The source code may be written as scripts, or in any high-level or low-level language. Examples of the source, master, and production computer-readable medium 902, 912, and 918 include, but are not limited to, CDROM, RAM, ROM, Flash memory, RAID drives, memory on a computer system, and the like. Examples of the paths 904, 910, 914, and 920 include, but are not limited to, network paths, the internet, Bluetooth, GSM, infrared wireless LANs, HIPERLAN, 3G, satellite, and the like. The paths 904, 910, 914, and 920 may also represent public or private carrier services that transport one or more physical copies of the source, master, or production computer-readable medium 902, 912 or 918 between two geographic locations. The paths 904, 910, 914 and 920 may represent threads carried out by one or more processors in parallel. For example, one computer may hold the source code 900, compiler 906 and object code 908. Multiple computers may operate in parallel to produce the production application copies 916. The paths 904, 910, 914, and 920 may be intra-state, inter-state, intra-country, inter-country, intra-continental, inter-continental, and the like.

The operations noted in FIG. 9 may be performed in a widely distributed manner world-wide with only a portion thereof being performed in the United States. For example, the application source code 900 may be written in the United States and saved on a source computer-readable medium 902 in the United States, but transported to another country (corresponding to path 904) before compiling, copying and installation. Alternatively, the application source code 900 may be written in or outside of the United States, compiled at a compiler 906 located in the United States and saved on a master computer-readable medium 912 in the United States, but the object code 908 transported to another country (corresponding to path 914) before copying and installation. Alternatively, the application source code 900 and object code 908 may be produced in or outside of the United States, but production application copies 916 produced in or conveyed to the United States (for example, as part of a staging operation) before the production application copies 916 are installed on user terminals 922, devices 924, and/or systems 926 located in or outside the United States as applications 928 through 932.

As used throughout the specification and claims, the phrases “computer-readable medium” and “instructions configured to” shall refer to any one or all of (i) the source computer-readable medium 902 and source code 900, (ii) the master computer-readable medium and object code 908, (iii) the production computer-readable medium 918 and production application copies 916 and/or (iv) the applications 928 through 932 saved in memory in the terminal 922, device 924, and system 926.

It is to be understood that the above description is intended to be illustrative, and not restrictive. For example, the above-described embodiments (and/or aspects thereof) may be used in combination with each other. In addition, many modifications may be made to adapt a particular situation or material to the teachings of the invention without departing from its scope. While the dimensions and types of materials described herein are intended to define the parameters of the invention, they are by no means limiting and are exemplary embodiments. Many other embodiments will be apparent to those of skill in the art upon reviewing the above description. The scope of the invention should, therefore, be determined with reference to the appended claims, along with the full scope of equivalents to which such claims are entitled. In the appended claims, the terms “including” and “in which” are used as the plain-English equivalents of the respective terms “comprising” and “wherein.” Moreover, in the following claims, the terms “first,” “second,” and “third,” etc. are used merely as labels, and are not intended to impose numerical requirements on their objects. Further, the limitations of the following claims are not written in means-plus-function format and are not intended to be interpreted based on 35 U.S.C. §112, sixth paragraph, unless and until such claim limitations expressly use the phrase “means for” followed by a statement of function void of further structure.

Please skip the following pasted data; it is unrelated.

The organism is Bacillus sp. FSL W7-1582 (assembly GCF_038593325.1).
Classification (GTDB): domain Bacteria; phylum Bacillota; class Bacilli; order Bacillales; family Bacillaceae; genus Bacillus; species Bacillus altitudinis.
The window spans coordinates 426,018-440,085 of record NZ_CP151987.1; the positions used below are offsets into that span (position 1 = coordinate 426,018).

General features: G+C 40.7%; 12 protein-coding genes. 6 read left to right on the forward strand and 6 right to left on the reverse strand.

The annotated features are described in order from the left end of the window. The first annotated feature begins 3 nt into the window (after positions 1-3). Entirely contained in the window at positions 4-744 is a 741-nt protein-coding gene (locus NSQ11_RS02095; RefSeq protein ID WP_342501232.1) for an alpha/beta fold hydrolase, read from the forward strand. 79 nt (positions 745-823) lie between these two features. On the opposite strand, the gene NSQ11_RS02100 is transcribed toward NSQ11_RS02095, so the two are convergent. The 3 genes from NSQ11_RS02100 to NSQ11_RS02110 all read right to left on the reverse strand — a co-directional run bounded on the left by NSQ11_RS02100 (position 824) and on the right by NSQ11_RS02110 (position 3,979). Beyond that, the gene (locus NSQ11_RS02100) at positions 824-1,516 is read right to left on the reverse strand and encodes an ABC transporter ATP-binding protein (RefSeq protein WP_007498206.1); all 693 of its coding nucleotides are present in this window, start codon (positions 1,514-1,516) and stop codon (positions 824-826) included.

This written description uses examples to disclose the invention, including the best mode, and also to enable any person skilled in the art to practice the invention, including making and using any devices or systems and performing any incorporated methods. The patentable scope of the invention is defined by the claims, and may include other examples that occur to those skilled in the art. Such other examples are intended to be within the scope of the claims if they have structural elements that do not differ from the literal language of the claims, or if they include equivalent structural elements with insubstantial differences from the literal languages of the claims.

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Classifications
U.S. Classification600/508, 600/509
International ClassificationA61B5/02, A61B5/04
Cooperative ClassificationA61B5/0215, A61N1/36585, A61N1/37282, A61N1/3622, A61N1/3627, A61N1/3702
European ClassificationA61B5/0215, A61N1/362C, A61N1/37B, A61N1/365C
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Jan 15, 2009ASAssignment
Owner name: PACESETTER, INC.,CALIFORNIA
Free format text: ASSIGNMENT OF ASSIGNORS INTEREST;ASSIGNOR:XI, CECILIA QIN;REEL/FRAME:22112/868
Effective date: 20081211
Free format text: ASSIGNMENT OF ASSIGNORS INTEREST;ASSIGNOR:XI, CECILIA QIN;REEL/FRAME:022112/0868
Owner name: PACESETTER, INC., CALIFORNIA